Creating a coalition with people from other communities of color can be tricky. In particular, there have been tensions between Black and Asian communities in the past. Lim is well aware of this, but he believes that it’s possible to create solidarity. The key, he says, is not to compare or co-opt each other’s grief, but rather listen to each others’ stories and experiences. “I know that there have historically been divisions between minority groups,” he says. “I think we should make room to address these issues. But we can do two things at the same time: We can make space to hear each other out and learn each others’ history, while also standing in solidarity.”
Lim makes the case that one of the tools of white supremacy is causing conflict and division among oppressed groups. This often comes down to spreading a mindset of scarcity that suggests that uplifting one marginalized person somehow diminishes another marginalized person.
He’s seen this play out in the fashion industry. For instance, when he’s experienced success, the media has portrayed him as an “Asian designer,” while his white counterparts are simply described as “designers.” This sometimes has the effect of making it seem that there can only be a select few Asian designers, which creates a sense of competition or animosity among Asian creatives. This also further entrenches the idea of white people as the norm, while turning everyone else into the “other”. “In my own industry, there’s a lot of bigotry and exclusion,” he says. “Fashion likes to paint a picture of inclusion, but in fact everything is about exclusivity. There’s a lot of maneuvering behind the scenes to make sure that it stays that way.”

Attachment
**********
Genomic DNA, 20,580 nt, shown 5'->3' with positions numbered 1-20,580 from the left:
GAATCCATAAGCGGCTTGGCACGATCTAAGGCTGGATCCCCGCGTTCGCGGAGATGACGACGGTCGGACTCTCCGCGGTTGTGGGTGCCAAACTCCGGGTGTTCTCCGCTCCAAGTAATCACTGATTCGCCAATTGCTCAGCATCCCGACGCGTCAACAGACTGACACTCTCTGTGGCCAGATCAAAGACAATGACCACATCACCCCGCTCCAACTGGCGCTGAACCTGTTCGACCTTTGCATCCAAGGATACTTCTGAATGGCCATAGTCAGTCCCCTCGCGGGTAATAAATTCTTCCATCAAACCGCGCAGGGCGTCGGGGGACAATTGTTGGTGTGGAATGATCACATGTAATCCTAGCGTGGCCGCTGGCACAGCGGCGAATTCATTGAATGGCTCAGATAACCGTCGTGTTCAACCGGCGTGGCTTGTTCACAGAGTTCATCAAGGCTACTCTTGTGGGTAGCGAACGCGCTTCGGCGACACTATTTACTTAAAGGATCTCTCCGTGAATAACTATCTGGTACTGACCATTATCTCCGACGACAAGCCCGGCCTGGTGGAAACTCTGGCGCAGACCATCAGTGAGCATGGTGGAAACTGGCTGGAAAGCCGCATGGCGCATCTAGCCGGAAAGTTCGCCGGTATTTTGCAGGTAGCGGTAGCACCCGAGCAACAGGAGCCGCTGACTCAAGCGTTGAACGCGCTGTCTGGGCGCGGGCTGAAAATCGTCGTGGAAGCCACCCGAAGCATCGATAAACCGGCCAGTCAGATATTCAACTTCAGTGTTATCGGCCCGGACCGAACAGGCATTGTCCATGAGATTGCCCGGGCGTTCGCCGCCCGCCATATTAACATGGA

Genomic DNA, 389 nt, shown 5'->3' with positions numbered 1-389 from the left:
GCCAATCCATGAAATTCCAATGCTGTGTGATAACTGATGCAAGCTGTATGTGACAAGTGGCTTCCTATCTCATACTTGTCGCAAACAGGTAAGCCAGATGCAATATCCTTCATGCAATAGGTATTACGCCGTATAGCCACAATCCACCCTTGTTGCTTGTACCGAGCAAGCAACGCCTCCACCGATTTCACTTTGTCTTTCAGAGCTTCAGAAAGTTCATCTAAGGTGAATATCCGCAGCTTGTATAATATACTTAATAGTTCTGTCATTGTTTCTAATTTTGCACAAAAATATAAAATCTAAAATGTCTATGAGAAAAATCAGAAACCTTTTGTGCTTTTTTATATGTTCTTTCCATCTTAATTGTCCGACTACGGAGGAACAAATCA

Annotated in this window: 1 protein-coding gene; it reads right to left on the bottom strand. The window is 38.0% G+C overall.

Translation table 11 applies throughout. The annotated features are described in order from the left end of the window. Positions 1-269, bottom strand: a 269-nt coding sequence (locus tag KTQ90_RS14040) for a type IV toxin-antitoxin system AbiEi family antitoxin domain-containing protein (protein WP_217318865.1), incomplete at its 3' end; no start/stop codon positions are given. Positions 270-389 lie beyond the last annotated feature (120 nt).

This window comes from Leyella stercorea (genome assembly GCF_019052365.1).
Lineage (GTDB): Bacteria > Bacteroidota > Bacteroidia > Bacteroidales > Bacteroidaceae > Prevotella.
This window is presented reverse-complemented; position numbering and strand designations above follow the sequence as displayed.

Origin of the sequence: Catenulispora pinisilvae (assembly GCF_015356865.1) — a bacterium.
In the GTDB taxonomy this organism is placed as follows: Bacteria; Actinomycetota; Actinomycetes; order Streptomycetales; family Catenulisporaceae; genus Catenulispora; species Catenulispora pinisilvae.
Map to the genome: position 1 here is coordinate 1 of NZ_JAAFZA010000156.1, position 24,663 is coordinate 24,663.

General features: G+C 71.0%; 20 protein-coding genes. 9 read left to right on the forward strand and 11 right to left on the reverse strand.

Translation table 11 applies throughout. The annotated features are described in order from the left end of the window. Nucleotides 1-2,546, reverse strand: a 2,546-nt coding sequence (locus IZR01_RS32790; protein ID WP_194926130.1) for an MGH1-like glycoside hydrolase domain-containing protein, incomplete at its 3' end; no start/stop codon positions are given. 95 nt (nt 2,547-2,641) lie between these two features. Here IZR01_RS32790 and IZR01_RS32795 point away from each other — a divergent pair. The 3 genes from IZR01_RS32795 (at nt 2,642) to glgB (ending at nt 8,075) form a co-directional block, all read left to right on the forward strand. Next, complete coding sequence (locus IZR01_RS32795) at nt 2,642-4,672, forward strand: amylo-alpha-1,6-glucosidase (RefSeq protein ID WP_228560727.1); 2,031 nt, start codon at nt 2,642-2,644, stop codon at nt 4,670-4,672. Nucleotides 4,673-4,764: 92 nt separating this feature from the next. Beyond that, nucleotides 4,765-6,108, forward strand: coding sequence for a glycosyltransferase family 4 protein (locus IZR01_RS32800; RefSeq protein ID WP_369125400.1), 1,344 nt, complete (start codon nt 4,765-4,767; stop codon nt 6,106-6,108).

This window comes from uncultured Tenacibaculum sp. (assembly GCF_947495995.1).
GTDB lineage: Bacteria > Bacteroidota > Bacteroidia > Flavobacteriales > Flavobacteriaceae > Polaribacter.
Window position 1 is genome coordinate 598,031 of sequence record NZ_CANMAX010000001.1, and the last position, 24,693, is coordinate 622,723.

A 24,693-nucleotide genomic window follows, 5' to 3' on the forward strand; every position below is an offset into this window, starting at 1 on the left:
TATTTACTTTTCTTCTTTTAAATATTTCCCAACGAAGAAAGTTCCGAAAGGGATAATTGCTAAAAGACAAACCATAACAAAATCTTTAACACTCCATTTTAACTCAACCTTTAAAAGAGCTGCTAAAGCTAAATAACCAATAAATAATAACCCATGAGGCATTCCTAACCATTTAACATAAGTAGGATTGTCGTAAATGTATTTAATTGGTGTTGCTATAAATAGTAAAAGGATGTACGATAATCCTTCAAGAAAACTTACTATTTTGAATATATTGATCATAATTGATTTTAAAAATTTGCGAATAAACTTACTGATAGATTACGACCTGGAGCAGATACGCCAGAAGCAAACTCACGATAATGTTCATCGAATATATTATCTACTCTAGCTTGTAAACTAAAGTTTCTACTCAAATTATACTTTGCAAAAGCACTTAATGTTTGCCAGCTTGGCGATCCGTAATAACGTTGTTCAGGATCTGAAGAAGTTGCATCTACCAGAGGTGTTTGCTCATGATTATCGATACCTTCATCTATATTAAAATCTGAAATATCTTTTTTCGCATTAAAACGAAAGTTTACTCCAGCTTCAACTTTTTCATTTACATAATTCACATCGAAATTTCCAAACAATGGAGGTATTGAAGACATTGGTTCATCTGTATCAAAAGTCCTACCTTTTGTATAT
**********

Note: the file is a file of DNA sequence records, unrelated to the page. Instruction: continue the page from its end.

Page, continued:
In rejecting this narrative, Lim has instead doubled down on building relationships with other Asian designers and creatives, like Prabal Gurung and Nora Kim. When their businesses were hit hard over the past year, they shared resources, like extra fabric in their warehouses. With the Zoom event—which featured a broad range of voices including designer Jerry Lorenzo, journalist Noor Tagouri, and stylist Karla Welch—Lim was making the case that it’s possible to build an even bigger tent, inviting people from other marginalized communities and allies to stand in solidarity with one another.
“The focus is on Asian Americans right now, but at any moment, the hate can turn on another community,” he said at the event. “We’ve seen its arc, and how it’s touched every community. If we don’t stand together now to be a human wall against this, then there is no community in the future. We’ll continue to be divided and not in touch with our full potential.”